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|Carl T. Rowan
ambassador, government official, journalist
Carl Thomas Rowan was born in Ravenscroft, Tennessee, on August 11, 1925, and grew up in McMinnville, Tennessee. His father, Thomas, stacked lumber for construction, and his mother, Johnnie, cleaned houses, cooked, and did laundry for wealthier families. One of Carl's teachers encouraged him to read and write as much as possible, and even went to the library for him because, as a black person, Rowan wasn't allowed to check out books for himself. The encouragement paid off, as he graduated at the top of his high school class.
By doing odd jobs, Rowan saved enough money to enroll in Tennessee State College. He was a student there when the United States entered World War II, and he subsequently became one of the first 20 blacks to serve as officers in the Navy, as a communications officer on a tanker in the Atlantic.
After the war Rowan used the GI Bill to attend Oberlin (Ohio) College, from which he received a Bachelor of Arts in Mathematics degree in 1947. He earned his Master of Arts in Journalism degree from the University of Minnesota in 1948, and became a copy editor at the Minneapolis Tribune that same year. He became a full-fledged reporter in 1950, when the Tribune sent him to cover Southern response to the U.S. Supreme Court's desegregation ruling. As a foreign correspondent for the Tribune, Rowan covered the war over the Suez Canal in 1956, and events in Europe and Asia. In 1954 he participated in an educational exchange program sponsored by the U.S. Department of State, delivering lectures in India, Pakistan, and Southeast Asia.
In 1961, Rowan moved to Washington to serve in the administration of President John F. Kennedy, first as Deputy Assistant Secretary of State for Public Affairs (1961-1963) and then as Ambassador to Finland (1963-1964). During the Cuban Missile Crisis in 1962, Rowan was a delegate to the United Nations. In 1964, President Lyndon B. Johnson named him director of the U.S. Information Agency, a position that gave him a seat on the National Security Council.
Rowan left government service in 1965 and started writing a newspaper column, usually concerned with race relations, for the Field Newspaper Service Syndicate that was syndicated to 60 newspapers across the nation thrice weekly. For the next 30+ years he was also a radio commentator who did five broadcasts a week, as well as a regular panelist on the weekly television show Inside Washington.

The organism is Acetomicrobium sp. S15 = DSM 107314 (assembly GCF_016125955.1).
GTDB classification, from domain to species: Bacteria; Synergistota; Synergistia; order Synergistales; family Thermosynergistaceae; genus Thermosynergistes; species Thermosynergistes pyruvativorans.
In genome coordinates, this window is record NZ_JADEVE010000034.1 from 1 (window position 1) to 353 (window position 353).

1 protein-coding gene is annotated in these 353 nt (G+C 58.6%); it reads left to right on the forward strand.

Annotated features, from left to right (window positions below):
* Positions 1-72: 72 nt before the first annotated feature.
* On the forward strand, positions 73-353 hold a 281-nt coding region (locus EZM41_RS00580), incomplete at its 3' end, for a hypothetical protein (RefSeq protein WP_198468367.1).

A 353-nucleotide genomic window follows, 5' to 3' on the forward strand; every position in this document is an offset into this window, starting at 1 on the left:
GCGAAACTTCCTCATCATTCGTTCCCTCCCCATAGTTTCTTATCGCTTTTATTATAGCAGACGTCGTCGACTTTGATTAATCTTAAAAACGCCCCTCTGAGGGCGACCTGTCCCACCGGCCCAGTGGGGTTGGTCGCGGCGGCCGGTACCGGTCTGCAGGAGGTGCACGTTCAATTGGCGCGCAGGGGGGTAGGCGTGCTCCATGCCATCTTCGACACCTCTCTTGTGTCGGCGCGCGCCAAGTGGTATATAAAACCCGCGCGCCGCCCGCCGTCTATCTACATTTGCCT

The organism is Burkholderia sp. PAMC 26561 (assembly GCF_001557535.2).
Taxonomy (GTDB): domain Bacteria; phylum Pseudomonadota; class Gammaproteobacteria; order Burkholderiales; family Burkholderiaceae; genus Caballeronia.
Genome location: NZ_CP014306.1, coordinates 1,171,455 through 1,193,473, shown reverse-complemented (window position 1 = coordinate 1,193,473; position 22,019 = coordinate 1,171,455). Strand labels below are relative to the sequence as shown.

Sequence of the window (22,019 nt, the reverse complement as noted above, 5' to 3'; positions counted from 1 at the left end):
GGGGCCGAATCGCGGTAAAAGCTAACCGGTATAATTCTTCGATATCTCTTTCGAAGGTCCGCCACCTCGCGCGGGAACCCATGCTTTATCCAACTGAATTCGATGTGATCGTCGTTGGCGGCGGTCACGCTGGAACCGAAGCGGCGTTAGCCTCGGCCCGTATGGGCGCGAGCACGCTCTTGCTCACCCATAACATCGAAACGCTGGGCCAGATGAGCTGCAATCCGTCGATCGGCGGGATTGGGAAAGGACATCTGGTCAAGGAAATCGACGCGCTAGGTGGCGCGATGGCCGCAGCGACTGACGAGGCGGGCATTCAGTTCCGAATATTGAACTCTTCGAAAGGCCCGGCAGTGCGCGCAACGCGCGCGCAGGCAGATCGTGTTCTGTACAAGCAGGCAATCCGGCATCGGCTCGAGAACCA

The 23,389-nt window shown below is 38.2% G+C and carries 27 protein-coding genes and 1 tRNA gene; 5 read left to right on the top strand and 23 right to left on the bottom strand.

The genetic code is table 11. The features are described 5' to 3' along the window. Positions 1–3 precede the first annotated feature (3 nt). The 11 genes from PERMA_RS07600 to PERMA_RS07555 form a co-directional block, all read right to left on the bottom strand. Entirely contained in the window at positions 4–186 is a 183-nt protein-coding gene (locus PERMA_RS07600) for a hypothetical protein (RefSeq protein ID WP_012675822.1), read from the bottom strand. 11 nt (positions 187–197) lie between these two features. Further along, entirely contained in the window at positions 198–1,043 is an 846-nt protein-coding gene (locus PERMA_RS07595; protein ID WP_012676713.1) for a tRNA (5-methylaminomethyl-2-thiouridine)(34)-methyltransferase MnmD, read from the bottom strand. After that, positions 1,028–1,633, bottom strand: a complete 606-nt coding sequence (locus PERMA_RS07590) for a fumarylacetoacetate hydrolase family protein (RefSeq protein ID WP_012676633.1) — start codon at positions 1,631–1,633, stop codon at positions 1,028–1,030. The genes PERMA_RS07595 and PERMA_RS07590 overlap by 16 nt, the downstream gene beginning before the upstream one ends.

In addition to his government and journalism careers, Rowan also authored eight books, including South of Freedom (1952), his reflections on life in the southern United States in the years leading up to the civil rights movement; Wait Till Next Year: The Life Story of Jackie Robinson (1960); Dream Makers, Dream Breakers: The World of Justice Thurgood Marshall (1993), a biography of the first African American U.S. Supreme Court justice; and The Coming Race War in America: A Wake-Up Call, which discusses racial tension in America (1996).
In 1987, Rowan founded Project Excellence, a college scholarship program for high-achieving black high school students in the greater Washington area. The project also runs a scholarship fair with the Freedom Forum.
Rowan retired in 1999, and received the National Press Club Fourth Estate Award for lifetime achievement that same year. He is also the only journalist to win the coveted medallion of Sigma Delta Chi, the professional journalism society, three years in a row for both domestic and foreign correspondence.
Carl T. Rowan died in Washington, D.C., on September 23, 2000. He was survived by his wife, Vivien Rowan (whom he had married in 1950), and their three children, Barbara Rowan Jones, Carl T. Rowan Jr., and Jeffrey Rowan. In 2001, Secretary of State Madeleine Albright named the State Departments press briefing room the Carl T. Rowan Briefing Room.
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This page was last updated on 10/11/2018.